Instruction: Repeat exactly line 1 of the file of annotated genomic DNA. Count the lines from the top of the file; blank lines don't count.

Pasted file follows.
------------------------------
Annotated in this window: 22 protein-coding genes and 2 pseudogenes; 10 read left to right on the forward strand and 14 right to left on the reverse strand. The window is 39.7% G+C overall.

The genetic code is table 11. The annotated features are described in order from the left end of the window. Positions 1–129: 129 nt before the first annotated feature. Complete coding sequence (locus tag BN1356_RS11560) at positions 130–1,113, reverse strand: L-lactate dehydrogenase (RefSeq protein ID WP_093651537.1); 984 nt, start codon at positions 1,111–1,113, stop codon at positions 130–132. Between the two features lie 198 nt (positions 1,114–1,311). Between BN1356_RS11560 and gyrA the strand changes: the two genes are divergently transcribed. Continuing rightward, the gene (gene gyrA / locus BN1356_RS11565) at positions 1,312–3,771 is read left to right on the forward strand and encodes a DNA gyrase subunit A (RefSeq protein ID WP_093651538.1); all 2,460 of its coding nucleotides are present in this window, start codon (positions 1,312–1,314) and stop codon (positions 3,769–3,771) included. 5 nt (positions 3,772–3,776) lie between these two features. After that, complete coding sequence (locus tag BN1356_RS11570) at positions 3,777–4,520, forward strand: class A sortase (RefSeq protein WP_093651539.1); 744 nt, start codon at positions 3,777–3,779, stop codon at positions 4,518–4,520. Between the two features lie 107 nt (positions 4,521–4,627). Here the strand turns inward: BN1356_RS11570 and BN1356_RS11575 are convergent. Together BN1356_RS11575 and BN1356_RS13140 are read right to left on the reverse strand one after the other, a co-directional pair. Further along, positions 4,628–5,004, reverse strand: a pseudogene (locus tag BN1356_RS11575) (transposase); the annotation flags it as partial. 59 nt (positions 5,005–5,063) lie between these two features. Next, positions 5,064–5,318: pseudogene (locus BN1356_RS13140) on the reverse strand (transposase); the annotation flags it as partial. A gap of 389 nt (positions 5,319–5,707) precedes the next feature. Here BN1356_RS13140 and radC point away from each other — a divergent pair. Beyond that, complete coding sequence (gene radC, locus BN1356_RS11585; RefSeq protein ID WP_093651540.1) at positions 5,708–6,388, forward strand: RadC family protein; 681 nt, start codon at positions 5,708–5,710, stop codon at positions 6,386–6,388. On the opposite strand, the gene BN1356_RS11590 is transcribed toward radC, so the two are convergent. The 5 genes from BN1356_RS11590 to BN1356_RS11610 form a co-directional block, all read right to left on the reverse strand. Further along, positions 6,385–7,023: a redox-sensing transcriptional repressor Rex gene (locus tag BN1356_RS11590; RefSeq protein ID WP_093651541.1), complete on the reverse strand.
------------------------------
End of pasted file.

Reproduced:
Annotated in this window: 22 protein-coding genes and 2 pseudogenes; 10 read left to right on the forward strand and 14 right to left on the reverse strand. The window is 39.7% G+C overall.